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Fascinating Finds and Sights at Cape Meares, N. Oregon Coast

Published 12/05/2012


(Oceanside, Oregon) – About 10 miles of the town of Tillamook, at the northern edge of the Three Capes Loop, you'll find two Cape Meares. One is the actual cape itself, and the other is the tiny beach village named after the cape.


The headland known as Cape Meares is one of those in the Three Capes Loop, sitting about five miles north of the tiny village of Oceanside, and about 25 miles north of Pacific City. This cape provides easier viewpoint access than the other two: Cape Kiwanda and Cape Lookout. Several platforms and openings in the thick forest make for constant ocean vistas at this scenic favorite a few hundred feet above the ocean.

There's a lot to do in Cape Meares State Park, including a lighthouse, watching birds nesting and carousing on the cliffs, taking in some mammoth wave action, various trails, and a truly oddball tree called the Octopus Tree.


Look to the south and catch sight of the famed Three Arch Rocks of Oceanside – from a different angle. If you know what you're looking for, you can even see the highly secretive Short Beach and Lost Boy Beach from a distance. Also visible are the mini sea stacks that cap the end of that semi-secret beach beyond the tunnel at Oceanside.


Look to the north a bit and you'll see the cliffs of the headland that aren't accessible. But from the viewing platforms you can check out some incredible complex rocky objects in the sea stacks just offshore.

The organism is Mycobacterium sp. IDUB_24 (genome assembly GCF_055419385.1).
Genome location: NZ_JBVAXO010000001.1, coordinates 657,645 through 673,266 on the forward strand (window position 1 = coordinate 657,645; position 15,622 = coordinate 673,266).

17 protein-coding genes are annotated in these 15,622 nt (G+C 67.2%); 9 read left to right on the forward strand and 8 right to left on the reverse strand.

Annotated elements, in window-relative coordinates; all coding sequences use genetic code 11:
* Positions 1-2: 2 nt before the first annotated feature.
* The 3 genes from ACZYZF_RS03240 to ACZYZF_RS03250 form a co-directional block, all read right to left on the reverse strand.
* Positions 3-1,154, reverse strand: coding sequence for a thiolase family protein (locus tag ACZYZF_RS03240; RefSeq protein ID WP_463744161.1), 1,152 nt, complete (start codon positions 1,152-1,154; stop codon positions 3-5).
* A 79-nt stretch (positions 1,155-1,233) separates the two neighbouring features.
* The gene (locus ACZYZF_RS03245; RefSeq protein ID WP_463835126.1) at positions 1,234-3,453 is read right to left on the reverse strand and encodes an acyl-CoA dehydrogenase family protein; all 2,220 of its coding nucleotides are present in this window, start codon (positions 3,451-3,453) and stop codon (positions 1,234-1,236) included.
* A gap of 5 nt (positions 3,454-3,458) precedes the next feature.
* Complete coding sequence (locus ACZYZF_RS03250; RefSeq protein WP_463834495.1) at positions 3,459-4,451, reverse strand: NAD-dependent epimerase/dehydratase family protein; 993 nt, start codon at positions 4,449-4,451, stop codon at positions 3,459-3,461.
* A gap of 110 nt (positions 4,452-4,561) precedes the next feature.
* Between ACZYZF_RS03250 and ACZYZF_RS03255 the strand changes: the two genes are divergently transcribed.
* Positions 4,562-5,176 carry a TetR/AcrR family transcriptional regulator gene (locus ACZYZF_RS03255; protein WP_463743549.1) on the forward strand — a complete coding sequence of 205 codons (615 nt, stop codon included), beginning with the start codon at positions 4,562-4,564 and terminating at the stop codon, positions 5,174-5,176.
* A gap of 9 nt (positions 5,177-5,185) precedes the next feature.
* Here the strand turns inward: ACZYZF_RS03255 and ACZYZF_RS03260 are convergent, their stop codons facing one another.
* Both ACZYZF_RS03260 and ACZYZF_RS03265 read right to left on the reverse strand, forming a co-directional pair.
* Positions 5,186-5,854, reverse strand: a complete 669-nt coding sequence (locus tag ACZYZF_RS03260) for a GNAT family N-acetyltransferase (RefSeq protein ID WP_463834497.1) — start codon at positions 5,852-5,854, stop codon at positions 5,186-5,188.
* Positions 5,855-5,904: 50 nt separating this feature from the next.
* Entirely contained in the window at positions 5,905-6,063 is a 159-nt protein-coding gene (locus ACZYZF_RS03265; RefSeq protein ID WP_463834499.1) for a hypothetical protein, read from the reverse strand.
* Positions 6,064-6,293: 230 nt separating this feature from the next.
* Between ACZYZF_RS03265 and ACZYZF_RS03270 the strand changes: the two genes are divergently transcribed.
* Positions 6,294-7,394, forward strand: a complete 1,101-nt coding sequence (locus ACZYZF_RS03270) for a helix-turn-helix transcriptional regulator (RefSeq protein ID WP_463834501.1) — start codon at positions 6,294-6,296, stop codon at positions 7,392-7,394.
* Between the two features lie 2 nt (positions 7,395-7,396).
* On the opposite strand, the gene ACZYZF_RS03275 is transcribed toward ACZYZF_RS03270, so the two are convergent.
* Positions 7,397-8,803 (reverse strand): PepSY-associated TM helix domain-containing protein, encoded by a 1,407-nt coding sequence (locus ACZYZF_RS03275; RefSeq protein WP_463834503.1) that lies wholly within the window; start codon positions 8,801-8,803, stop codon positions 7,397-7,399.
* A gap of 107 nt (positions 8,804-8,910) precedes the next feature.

Here's a view of them much closer. If you're lucky you'll spot birds there or other wildlife.

Another favorite of Cape Meares is the Octopus Tree, an oddly shaped ancient Sitka Spruce that served as a burial place of sorts. This is how it got its candelabra shape, as apparently local tribes set their dead in their canoes in the limbs of the trees, and the limbs grew large and around those boats.


The Octopus Tree had for hundreds of years eight limbs, and was even featured in Ripley's Believe It or Not books in the mid 20th century. But in the 1990's, a particularly nasty storm tore off one of the limbs, now leaving seven.

The lighthouse is open to the public during the high season. A sizable parking lot allows a good deal of visitors, but fall – when the coast is at its warmest – is the best time of the year to visit. It's also quite stunning for wave action during storm events, but don't visit if the winds are too high. They can get enormous gusts into the 70's, 80's or 90's up there.

 

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